Far Harbor is one of those books that you should read when you want a nice, steady plot and a good sense of atmosphere and are not in the mood for a lot of storm and stress.
Savannah Townsend returned to Far Harbor after her divorce. Dan O’Halloran is her sister, Raine’s, law partner and cousin-in-law. He returned to Far Harbor to take care of his orphaned nephew. While in Far Harbor, Dan discovered that his big-city life and social-minded wife were things that made him miserable instead of happy. Dan and Savannah begin to spend more time together when she buys the Far Harbor lighthouse to turn it into a bed and breakfast, and he acts as her lawyer.
Author Ross has a way with words. She uses them well to create atmosphere, but she can also, at times, drown you with details. It’s commendable that she uses popular culture references such as Xena, Warrior Princess, to refer to Raine, the warrior lawyer. Some writers have been criticized for making their young heroines listen to music not in their age range (as my 28-year-old self sits here listening to The Spy Who Loved Me). However, there were occasionally too many cultural references at a time.
Savannah is a likable enough heroine, but she’s very nearly too perfect. She’s beautiful without makeup, kind to her old partner in the lighthouse, and caring to all. Fortunately, she has a few flaws to humanize her, like not seeing her former husband for the rat he was, and she shows common sense by not rushing immediatly into a romantic relationship with Dan. Plus, she toughens up and becomes less sweet and unworldly through the course of the novel.
Dan is a great guy. He is a good-looking lawyer and caring surrogate dad to his nephew. Although he knows he wants Savannah, he doesn’t rush her and he spends time getting to know her and becomes her friend before he becomes her lover.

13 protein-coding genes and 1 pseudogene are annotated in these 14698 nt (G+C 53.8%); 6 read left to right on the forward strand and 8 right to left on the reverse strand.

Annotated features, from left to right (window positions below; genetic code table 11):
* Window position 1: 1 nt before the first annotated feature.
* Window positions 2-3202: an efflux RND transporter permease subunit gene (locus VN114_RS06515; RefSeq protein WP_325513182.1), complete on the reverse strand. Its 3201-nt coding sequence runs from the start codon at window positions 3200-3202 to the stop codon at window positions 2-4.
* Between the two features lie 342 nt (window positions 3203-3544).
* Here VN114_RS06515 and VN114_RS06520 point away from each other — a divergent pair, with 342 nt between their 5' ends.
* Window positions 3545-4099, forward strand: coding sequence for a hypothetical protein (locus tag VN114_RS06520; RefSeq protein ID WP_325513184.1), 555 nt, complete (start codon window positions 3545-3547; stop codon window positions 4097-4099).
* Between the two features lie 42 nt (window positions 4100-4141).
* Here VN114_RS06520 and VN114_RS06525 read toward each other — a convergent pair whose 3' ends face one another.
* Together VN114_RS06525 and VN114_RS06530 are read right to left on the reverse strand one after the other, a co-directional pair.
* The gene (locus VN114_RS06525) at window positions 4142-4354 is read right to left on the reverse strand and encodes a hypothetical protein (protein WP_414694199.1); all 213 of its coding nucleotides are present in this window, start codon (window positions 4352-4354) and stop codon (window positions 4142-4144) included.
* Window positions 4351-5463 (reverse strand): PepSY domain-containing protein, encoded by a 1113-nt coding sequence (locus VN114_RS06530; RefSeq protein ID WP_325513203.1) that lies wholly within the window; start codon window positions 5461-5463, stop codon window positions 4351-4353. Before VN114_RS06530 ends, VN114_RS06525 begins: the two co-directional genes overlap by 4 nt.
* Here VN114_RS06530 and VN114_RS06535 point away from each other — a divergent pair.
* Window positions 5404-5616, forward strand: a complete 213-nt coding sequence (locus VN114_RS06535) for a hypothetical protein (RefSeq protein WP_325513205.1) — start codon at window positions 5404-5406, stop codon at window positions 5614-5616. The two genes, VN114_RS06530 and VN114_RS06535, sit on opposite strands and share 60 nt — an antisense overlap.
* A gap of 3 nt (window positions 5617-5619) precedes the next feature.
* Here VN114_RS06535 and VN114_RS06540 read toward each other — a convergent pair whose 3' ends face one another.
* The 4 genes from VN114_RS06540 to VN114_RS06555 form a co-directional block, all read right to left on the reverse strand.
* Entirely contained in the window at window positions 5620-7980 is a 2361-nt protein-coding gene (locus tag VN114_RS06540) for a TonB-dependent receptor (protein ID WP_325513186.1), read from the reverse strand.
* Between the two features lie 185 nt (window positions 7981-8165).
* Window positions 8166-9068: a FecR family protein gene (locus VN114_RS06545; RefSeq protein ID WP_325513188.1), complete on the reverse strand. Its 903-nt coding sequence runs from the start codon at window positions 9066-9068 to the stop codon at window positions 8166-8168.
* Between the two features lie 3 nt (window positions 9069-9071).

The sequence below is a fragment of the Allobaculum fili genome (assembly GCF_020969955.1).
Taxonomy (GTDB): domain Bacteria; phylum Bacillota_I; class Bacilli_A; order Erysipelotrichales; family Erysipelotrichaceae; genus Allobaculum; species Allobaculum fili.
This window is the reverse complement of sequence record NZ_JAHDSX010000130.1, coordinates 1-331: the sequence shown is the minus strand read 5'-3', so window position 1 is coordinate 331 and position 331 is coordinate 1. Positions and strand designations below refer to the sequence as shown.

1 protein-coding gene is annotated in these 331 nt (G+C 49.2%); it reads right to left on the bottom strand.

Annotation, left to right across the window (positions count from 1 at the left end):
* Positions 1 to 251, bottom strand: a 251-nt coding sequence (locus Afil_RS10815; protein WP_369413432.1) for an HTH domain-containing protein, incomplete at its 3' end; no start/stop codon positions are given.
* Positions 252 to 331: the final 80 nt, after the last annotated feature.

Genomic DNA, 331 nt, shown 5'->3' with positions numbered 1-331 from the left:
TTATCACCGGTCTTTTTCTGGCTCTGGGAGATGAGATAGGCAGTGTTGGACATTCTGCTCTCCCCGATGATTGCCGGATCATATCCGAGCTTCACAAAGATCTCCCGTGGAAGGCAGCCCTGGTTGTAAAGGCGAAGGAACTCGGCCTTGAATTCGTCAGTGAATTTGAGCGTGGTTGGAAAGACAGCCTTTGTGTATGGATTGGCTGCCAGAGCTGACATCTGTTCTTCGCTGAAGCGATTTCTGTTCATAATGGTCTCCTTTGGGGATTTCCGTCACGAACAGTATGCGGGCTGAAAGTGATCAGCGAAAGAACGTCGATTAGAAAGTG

Of all the secondary characters, Savannah’s mother, Lilith, her rock-star father, Reggie, whose appearance was way too brief, and her business partner, Henry Hyatt, were my favorites. Lilith and Reggie were slightly over the top and lots of fun. Henry was a crotchety old man with a heart of gold. It was also interesting to read the diaries belonging to Henry’s mother, the requisite lighthouse ghost.
For all the well-written characters and mostly interesting descriptive writing, Far Harbor lacked excitement. There was not enough conflict – internal or external – to compel me to finish it. The book simply had a plodding quality to it. And, as “mostly interesting” as the descriptive writing could be, the amount of detail was sometimes overwhelming.
I’ve read a few of Ross’ series titles for Harlequin and enjoyed them. I got the feeling that Far Harbor could have been a great Harlequin title with more conflict and a bit of cutting on the description. Despite my reservations on this book, I’m willing to read another JoAnn Ross title, when I’ve got more time and fewer other books in my TBR pile.